Russia narrowly avoided a debt default last week, but markets continue to value as if they are on the brink.
Bonds are still stuck at default levels and five-year CDSs have an 87% probability of default, which is lower than in April but still high.
The reason is that the trend of international governments towards tighter sanctions and wider restrictions is keeping investors in the dark as to whether they will receive future payments due to them.
Even if Moscow continues to push through the maze of rules for money, success is far from guaranteed.
“It is very likely that Russia will eventually go in default, “said EM Conseil Elena Daly, a Paris-based consulting firm specializing in sovereign debt management. In 2008-2009 we saw how quickly foreign exchange reserves could melt. It’s not just the upcoming debt service payments, but Russia also needs to finance the war machine and vital imports ”.
This is because the current measures imposed on Russia after its invasion of Ukraine have severely complicated payments, impeding and hindering the movement of funds.
Next, creditors are looking at a major loophole that has allowed investors to continue receiving bond payments, which – known as General License 9A, issued by the Office of US Foreign Assets Control – will close on May 25, two days before coupons worth approximately $ 100 million are due.
If the US Treasury extends the waiver, Russia can continue to pay through its unsanctioned banks as long as it has dollars and other currencies available locally.
Although the value of the payment paid on the last Friday of last April was not disclosed, the Russian finance ministry said in previously attempting to repay the $ 649 million owed to a US bank on April 6.
For its part, the United States sees this as a way to force Russia to burn off domestic savings. But for now, Moscow has a lot of money, thanks to the weekly influx of billions in sales of oil, gas and other goods, including Europe.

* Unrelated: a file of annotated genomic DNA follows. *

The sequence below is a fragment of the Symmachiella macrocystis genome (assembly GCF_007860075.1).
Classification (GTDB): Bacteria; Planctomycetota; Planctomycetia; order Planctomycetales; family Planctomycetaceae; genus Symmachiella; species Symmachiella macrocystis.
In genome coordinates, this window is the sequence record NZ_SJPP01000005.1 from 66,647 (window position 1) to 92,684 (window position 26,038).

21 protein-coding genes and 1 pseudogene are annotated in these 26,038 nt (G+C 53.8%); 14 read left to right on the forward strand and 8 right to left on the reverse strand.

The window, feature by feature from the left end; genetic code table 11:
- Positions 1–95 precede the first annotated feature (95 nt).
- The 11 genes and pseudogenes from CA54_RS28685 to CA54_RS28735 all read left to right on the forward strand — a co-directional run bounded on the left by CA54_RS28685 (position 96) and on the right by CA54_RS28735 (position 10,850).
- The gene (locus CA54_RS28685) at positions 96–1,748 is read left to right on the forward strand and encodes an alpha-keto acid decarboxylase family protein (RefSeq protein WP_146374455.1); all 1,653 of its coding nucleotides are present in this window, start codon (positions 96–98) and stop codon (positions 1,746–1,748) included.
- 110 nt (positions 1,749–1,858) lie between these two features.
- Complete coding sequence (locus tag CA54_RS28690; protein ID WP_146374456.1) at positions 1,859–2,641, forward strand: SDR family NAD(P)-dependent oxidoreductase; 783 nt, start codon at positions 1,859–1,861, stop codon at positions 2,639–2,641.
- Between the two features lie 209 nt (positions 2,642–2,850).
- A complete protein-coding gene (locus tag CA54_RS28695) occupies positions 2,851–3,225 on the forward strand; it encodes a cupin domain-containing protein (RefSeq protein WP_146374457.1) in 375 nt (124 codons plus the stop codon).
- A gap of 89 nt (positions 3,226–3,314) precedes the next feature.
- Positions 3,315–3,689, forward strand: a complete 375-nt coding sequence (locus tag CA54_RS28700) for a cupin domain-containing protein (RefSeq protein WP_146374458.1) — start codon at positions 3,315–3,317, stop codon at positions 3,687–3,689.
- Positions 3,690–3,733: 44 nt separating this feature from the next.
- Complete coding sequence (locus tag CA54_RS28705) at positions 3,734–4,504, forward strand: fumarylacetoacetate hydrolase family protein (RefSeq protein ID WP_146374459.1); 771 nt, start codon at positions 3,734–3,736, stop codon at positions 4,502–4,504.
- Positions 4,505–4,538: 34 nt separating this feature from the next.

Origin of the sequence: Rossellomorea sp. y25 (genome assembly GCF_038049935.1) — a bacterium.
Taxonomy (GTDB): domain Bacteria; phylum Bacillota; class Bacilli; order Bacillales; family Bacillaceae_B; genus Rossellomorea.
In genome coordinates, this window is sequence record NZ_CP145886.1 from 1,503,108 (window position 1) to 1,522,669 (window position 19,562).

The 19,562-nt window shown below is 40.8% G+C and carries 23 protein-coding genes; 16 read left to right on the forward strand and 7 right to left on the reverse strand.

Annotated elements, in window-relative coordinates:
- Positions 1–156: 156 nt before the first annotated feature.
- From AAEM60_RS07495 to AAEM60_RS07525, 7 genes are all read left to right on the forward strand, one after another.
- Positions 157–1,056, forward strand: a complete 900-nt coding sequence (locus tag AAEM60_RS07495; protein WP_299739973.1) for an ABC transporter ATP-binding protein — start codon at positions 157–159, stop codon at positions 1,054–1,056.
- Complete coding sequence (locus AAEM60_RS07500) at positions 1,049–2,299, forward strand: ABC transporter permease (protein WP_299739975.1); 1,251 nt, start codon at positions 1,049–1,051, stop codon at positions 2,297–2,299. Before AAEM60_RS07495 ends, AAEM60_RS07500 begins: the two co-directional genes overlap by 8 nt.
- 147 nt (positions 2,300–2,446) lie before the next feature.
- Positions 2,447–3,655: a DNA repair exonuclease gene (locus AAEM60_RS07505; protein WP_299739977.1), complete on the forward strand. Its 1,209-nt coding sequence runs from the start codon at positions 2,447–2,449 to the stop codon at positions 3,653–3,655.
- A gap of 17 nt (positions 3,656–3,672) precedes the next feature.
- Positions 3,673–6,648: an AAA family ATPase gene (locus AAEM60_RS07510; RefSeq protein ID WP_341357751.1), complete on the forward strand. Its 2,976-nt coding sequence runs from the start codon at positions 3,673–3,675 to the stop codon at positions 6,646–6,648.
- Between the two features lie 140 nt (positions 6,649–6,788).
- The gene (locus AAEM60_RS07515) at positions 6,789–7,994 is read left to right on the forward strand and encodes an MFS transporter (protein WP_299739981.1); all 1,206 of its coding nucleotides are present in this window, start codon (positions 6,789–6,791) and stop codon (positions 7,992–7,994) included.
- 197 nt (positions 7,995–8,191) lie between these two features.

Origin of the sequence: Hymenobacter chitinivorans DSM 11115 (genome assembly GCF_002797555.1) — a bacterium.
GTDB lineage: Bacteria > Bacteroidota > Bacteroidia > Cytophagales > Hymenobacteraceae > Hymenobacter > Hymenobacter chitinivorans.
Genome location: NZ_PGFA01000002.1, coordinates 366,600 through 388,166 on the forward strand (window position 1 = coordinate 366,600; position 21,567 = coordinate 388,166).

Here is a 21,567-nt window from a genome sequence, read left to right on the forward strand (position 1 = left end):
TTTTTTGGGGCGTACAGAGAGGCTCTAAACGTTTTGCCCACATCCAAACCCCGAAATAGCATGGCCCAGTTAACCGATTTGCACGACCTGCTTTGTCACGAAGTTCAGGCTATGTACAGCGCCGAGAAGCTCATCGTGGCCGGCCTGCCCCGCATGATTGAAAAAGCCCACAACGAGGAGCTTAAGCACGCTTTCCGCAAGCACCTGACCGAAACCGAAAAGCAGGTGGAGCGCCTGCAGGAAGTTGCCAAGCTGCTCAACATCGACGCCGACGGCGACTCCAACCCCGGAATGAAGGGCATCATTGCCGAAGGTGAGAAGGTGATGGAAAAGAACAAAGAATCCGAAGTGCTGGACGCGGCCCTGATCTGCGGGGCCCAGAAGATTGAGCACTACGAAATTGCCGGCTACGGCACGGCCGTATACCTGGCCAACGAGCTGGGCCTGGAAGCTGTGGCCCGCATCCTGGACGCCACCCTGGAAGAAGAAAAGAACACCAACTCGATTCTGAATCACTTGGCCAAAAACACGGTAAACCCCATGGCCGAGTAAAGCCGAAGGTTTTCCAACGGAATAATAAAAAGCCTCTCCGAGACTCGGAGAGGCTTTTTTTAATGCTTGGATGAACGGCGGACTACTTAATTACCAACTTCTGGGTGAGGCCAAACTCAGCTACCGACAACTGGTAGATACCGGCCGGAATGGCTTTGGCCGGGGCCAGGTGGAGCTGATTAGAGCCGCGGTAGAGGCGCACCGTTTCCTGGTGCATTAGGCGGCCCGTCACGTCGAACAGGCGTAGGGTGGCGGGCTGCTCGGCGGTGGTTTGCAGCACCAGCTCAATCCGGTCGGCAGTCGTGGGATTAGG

But if this loophole is closed and regulators in the European Union and the UK impose similar restrictions, defaults will come back to the table as another major via payment will be stopped.
“The potential default will still be determined by Russia’s willingness to pay, but geopolitical and political considerations, as well as the situation on the ground, are just as important,” said Natalia Goroshina, emerging market fixed income strategy economist at Eck. Associates Corp.
A bond – a denominated tranche in dollars due in 2026 – allows payments in euros, Swiss francs or pounds sterling, as well as interest payments in dollars on accounts in Switzerland, the United Kingdom or the European Union. If the borrower chooses this alternative solution, he will have given creditors at least five days’ notice, according to the loan documents.
The 2036 bond denominated in euro also contains an additional clause that allows payment in rubles. This is a small consolation for foreign investors: as international clearing houses no longer process Russian transactions, money is likely to remain in the Russian National Depository and Settlement Corporation or be transferred to a Type C account. in Russia opened in the name of bondholders.
Data compiled by Bloomberg, and reviewed by Al Arabiya.netshow that the next sovereign transfer which provides for payment exclusively in dollars will be on June 24, when interest on the sovereign bond expires for the year 2028.
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